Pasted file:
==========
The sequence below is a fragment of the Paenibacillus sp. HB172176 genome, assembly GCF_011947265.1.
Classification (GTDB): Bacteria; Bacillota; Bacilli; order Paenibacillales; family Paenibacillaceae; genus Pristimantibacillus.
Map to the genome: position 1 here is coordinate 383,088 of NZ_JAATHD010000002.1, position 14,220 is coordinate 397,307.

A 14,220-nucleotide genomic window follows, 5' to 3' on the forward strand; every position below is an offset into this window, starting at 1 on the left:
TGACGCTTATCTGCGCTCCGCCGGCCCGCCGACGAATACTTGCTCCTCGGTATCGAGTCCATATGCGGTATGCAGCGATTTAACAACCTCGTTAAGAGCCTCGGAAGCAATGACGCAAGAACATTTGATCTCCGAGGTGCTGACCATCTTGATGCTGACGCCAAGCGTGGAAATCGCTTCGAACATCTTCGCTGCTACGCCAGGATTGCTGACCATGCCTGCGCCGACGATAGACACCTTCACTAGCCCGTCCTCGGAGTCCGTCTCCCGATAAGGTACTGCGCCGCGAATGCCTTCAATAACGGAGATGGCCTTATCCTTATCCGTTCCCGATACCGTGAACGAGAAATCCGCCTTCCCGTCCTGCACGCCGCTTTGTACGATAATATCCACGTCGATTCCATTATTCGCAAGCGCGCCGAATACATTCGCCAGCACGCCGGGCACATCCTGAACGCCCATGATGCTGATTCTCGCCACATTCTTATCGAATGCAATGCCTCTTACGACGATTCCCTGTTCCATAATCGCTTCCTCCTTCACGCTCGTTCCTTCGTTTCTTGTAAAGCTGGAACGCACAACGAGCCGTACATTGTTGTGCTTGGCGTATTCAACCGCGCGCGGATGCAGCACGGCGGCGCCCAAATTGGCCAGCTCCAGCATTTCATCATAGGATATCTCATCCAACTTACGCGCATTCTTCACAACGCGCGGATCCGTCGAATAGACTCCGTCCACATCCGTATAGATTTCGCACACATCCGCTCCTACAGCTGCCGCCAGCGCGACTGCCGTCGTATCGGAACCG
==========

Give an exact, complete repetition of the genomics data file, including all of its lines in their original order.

The sequence below is a fragment of the Paenibacillus sp. HB172176 genome, assembly GCF_011947265.1.
Classification (GTDB): Bacteria; Bacillota; Bacilli; order Paenibacillales; family Paenibacillaceae; genus Pristimantibacillus.
Map to the genome: position 1 here is coordinate 383,088 of NZ_JAATHD010000002.1, position 14,220 is coordinate 397,307.

A 14,220-nucleotide genomic window follows, 5' to 3' on the forward strand; every position below is an offset into this window, starting at 1 on the left:
TGACGCTTATCTGCGCTCCGCCGGCCCGCCGACGAATACTTGCTCCTCGGTATCGAGTCCATATGCGGTATGCAGCGATTTAACAACCTCGTTAAGAGCCTCGGAAGCAATGACGCAAGAACATTTGATCTCCGAGGTGCTGACCATCTTGATGCTGACGCCAAGCGTGGAAATCGCTTCGAACATCTTCGCTGCTACGCCAGGATTGCTGACCATGCCTGCGCCGACGATAGACACCTTCACTAGCCCGTCCTCGGAGTCCGTCTCCCGATAAGGTACTGCGCCGCGAATGCCTTCAATAACGGAGATGGCCTTATCCTTATCCGTTCCCGATACCGTGAACGAGAAATCCGCCTTCCCGTCCTGCACGCCGCTTTGTACGATAATATCCACGTCGATTCCATTATTCGCAAGCGCGCCGAATACATTCGCCAGCACGCCGGGCACATCCTGAACGCCCATGATGCTGATTCTCGCCACATTCTTATCGAATGCAATGCCTCTTACGACGATTCCCTGTTCCATAATCGCTTCCTCCTTCACGCTCGTTCCTTCGTTTCTTGTAAAGCTGGAACGCACAACGAGCCGTACATTGTTGTGCTTGGCGTATTCAACCGCGCGCGGATGCAGCACGGCGGCGCCCAAATTGGCCAGCTCCAGCATTTCATCATAGGATATCTCATCCAACTTACGCGCATTCTTCACAACGCGCGGATCCGTCGAATAGACTCCGTCCACATCCGTATAGATTTCGCACACATCCGCTCCTACAGCTGCCGCCAGCGCGACTGCCGTCGTATCGGAACCG